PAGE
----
In United States v. Padilla, 559 U.S. 356 (2010), the United States Supreme Court held that the Sixth Amendment requires attorneys to inform their non-citizen clients of the immigration consequences of entering a guilty plea in criminal cases. In many situations, entering such a plea, even in a misdemeanor case, can result in deportation. An order of deportation can occur many years after the guilty plea, much to the surprise of the client. Padilla recognized that a lawyer who fails to advise their client of the potential for deportation is not competent, so that a plea entered without such advice is not a voluntary plea and therefore, can be vacated. A question left open by the Padilla decision was whether it was retroactive, meaning a person whose plea was entered before Padilla became final could also vacate their plea if not properly advised.
On February 22, 2013, Bill Sheppard will be lecturing at George Mason University School of Law discussing representation of veterans in state criminal proceedings at a day-long seminar entitled "Representation of Combat Veterans in the Criminal Justice System". This event is being presented by the Veterans Law Section and the Criminal Law Section of the Federal Bar Association and co-sponsored by the District of Columbia, Maryland, Northern Virginia and Pentagon Chapters of the Federal Bar Association.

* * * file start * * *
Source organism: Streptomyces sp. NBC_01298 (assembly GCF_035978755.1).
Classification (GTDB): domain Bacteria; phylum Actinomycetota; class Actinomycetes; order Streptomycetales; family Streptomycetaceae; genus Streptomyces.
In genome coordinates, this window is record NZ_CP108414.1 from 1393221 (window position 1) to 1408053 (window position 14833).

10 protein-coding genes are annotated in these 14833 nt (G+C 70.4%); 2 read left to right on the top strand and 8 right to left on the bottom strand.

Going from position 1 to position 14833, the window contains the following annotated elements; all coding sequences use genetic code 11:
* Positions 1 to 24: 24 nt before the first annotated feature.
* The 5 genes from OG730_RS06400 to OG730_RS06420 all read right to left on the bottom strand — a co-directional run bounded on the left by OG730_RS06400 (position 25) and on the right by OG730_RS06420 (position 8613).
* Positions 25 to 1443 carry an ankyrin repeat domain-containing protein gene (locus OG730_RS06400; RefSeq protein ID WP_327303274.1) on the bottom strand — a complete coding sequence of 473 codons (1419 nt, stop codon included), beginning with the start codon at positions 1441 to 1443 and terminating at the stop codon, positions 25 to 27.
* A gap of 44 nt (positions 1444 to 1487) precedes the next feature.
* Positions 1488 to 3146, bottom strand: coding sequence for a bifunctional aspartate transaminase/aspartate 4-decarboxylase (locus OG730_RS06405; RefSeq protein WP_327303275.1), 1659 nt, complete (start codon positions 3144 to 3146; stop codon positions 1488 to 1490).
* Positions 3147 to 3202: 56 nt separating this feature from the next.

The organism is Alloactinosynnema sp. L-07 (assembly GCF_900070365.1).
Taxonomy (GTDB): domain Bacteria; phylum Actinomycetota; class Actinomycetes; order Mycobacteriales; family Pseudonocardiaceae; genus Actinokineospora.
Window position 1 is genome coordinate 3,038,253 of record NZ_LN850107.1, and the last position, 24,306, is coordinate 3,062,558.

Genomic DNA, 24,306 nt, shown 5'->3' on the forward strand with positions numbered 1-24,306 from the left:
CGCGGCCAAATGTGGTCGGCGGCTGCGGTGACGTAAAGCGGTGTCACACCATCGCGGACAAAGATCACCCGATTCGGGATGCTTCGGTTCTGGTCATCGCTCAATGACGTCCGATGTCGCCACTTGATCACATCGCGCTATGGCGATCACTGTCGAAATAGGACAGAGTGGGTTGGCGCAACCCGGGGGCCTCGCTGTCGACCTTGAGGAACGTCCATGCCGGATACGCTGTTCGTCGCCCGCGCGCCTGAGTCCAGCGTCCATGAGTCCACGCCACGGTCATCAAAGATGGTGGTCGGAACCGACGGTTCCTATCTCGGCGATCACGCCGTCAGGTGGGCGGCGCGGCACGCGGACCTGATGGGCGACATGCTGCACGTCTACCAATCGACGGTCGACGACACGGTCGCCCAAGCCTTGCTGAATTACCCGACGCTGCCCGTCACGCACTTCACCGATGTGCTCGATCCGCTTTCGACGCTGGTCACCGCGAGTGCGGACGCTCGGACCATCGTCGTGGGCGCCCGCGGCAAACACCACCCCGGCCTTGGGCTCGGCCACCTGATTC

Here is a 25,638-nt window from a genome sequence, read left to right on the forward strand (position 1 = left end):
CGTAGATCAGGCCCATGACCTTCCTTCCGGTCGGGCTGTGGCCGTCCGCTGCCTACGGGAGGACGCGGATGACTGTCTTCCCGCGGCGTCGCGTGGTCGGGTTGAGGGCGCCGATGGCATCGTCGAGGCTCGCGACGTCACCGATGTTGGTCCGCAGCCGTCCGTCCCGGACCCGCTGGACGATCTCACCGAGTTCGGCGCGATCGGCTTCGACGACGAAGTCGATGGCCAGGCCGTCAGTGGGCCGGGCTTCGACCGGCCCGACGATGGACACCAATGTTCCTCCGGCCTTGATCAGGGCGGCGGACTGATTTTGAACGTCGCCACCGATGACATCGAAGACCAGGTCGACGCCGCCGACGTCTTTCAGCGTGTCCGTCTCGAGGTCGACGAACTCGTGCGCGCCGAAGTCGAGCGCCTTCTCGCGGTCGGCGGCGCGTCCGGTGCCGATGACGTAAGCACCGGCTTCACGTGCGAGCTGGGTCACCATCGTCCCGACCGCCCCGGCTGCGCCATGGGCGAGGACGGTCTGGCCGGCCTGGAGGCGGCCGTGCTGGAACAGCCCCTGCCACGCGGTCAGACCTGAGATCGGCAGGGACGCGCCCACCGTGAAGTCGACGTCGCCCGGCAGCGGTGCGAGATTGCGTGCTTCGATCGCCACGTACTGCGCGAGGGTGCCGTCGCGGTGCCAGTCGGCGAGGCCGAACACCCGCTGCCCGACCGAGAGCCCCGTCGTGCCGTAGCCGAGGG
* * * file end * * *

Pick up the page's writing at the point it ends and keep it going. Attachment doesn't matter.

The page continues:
If someone calls you claiming to work for a regulatory or law enforcement agency and inquiring as to past online pharmacy purchases or demanding you pay a fine because you made such purchases, please be aware that there is a good chance you are being scammed. Do not talk to this person, do not send them money and do not provide them banking information. Immediately hang up the phone and call an attorney.
We are frequently asked how to respond when a police officer asks for consent to search your vehicle. Our emphatic response is "Just Say No!" By consenting to the search of your vehicle, you forfeit your right to challenge the search of your vehicle, and anything found within it can be used against you if you are charged with a crime. In order to search your vehicle the police officer must have probable cause to search it, or exigent circumstances must exist to do so. Police cannot search your car just because you have been arrested. If an officer thinks he or she has the right to search your vehicle, there is no reason to request your consent. Asking to search your vehicle is an implicit admission that the officer does not have cause to do so.